The evolution in customer behavior, rapid innovation in digital technology, burgeoning regulatory requirements, and the macroeconomic environment are seemingly the four key drivers shaping the future of banking.
The new ways consumers get information and go about their lives is profoundly different from the customer behavior norms of yore. Increasingly, customers are looking for digital interactions that are simple yet aesthetically appealing, highly personalized and context aware so that the need of the moment is served quickly without cumbersome intervention from the service provider. Customer Experience (CX) is now the decisive competitive differentiator between banks, more so than just the breadth and depth of their products and services portfolio.
Advances in digital technology are offering a myriad of channels for customer interaction. Channels like online and mobile banking have already changed how customers engage with the bank. Customer interaction through digital channels is also generating valuable behavioral and transactional data. Analytics on this newly available data enables even more meaningful ways to engage customers.
Ever since the transaction mix started favoring digital channels, most industry analysts and technology service providers have been calling out the underlying technology imperative. However, what is often overlooked is the operational transformation and process optimization required to profitably support the morphing operating model. Furthermore, as the operating model transitions to support this bias towards digital interactions, back office systems such as Core Banking and CRM will also need to be modernized to provide requisite functional capabilities.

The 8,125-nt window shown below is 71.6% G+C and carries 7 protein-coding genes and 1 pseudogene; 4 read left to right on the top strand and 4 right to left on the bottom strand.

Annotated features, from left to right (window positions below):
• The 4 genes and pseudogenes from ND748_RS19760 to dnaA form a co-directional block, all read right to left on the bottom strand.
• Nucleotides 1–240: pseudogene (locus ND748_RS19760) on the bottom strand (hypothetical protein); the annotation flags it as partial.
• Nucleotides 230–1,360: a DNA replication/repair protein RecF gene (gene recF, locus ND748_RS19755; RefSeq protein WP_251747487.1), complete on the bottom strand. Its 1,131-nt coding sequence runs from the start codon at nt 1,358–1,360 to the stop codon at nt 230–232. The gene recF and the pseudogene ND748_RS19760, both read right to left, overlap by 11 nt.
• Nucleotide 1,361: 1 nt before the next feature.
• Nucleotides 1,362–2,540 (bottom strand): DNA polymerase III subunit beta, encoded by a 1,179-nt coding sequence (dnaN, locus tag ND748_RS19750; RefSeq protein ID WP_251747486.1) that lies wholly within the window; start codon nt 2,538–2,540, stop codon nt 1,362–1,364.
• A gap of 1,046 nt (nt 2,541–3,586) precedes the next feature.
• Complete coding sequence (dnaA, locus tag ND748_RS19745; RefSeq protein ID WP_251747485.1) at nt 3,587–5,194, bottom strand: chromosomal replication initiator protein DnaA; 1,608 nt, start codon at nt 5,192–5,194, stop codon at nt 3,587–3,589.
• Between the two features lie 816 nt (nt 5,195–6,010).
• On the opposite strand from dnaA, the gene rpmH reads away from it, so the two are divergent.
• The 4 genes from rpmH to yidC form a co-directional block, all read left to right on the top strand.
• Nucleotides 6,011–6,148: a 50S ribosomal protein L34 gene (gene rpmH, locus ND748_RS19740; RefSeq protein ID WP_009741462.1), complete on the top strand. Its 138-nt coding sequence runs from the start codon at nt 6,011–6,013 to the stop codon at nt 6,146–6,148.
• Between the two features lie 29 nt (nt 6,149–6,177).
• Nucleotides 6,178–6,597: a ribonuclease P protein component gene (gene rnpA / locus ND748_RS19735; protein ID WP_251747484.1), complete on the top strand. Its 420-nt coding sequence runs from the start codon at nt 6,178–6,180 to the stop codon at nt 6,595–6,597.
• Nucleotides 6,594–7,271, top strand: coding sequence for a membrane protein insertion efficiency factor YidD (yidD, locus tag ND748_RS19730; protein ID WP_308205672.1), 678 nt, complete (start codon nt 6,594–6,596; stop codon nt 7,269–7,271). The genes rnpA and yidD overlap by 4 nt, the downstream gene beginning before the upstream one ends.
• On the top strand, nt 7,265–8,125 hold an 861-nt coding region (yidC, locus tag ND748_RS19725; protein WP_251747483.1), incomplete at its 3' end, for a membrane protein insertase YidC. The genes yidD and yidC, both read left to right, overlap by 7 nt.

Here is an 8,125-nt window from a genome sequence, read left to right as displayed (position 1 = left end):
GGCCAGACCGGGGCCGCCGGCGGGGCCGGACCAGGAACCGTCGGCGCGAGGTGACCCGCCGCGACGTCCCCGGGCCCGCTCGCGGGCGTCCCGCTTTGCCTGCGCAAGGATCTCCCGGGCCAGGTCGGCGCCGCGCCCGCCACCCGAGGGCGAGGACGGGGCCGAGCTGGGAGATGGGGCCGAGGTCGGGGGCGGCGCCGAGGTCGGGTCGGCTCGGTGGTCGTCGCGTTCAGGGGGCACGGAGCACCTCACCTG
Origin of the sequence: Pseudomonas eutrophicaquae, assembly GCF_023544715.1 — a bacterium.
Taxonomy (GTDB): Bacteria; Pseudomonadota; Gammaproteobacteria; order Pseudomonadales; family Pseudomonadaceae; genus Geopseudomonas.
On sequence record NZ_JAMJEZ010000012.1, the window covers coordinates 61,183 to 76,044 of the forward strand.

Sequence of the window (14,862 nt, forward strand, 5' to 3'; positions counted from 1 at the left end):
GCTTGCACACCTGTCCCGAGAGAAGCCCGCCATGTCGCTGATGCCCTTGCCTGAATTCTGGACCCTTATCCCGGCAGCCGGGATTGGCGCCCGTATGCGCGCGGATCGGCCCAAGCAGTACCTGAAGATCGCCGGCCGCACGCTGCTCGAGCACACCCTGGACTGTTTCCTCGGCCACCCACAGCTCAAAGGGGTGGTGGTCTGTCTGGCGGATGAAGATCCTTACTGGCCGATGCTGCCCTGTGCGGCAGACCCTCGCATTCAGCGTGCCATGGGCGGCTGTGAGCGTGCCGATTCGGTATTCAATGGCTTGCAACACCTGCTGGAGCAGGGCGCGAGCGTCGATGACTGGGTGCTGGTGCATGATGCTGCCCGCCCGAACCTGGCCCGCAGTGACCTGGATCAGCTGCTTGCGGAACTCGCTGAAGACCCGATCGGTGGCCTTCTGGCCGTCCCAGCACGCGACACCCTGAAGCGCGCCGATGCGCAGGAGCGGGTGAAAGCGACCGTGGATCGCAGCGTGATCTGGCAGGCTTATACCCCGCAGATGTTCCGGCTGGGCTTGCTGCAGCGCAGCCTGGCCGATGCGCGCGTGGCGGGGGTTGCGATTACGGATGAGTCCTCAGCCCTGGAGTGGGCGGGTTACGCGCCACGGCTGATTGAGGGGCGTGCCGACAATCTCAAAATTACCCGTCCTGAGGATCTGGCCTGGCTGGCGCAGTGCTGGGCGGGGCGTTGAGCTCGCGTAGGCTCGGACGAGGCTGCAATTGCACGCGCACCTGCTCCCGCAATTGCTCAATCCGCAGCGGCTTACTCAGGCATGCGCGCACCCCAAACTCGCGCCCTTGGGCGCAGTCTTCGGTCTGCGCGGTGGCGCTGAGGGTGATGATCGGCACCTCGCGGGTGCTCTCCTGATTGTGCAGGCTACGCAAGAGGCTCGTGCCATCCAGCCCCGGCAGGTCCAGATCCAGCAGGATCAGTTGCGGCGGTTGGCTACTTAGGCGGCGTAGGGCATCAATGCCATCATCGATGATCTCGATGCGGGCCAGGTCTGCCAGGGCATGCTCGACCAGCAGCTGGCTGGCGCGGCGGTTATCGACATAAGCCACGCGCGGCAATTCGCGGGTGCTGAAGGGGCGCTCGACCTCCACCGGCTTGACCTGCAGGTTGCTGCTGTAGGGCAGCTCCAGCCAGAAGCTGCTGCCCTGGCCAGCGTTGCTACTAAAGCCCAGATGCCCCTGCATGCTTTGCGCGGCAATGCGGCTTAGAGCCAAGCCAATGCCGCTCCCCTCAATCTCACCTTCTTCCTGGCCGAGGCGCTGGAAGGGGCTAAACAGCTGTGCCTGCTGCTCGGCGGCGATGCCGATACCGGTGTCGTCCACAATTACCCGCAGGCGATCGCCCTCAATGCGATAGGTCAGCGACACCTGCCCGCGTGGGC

Increasing regulatory pressure is one of the legacies of the recent financial crisis. The cost of compliance as well as non-compliance continues to be on the rise. In many scenarios, streamlined customer interaction and low-touch transaction processing made possible by the ubiquity of digital channels will help mitigate various risks associated with regulatory compliance. Moreover, a number of compliance initiatives can generate information and context that can be channeled towards revenue creation.
The interest rate trends and after-effects of the financial crisis have created a tough operating environment for banks. At the time of this writing, the return on equity and return on assets for banks in the US is close to the lowest it has been over the past 12 quarters. Return on equity remains below the cost of equity. Now, more than ever, banks are looking to eke out incremental profitability from product and service innovation deployed via digital channels. However, such profitability can only be achieved via efficiencies derived from requisite operational changes and process optimization.
The confluence of the four drivers above continues to accelerate the convergence of banks and their customers towards the uptake of Digital Banking. Given this climate, it is imminent that future strategy and technology roadmaps will focus on most, if not all, of the following: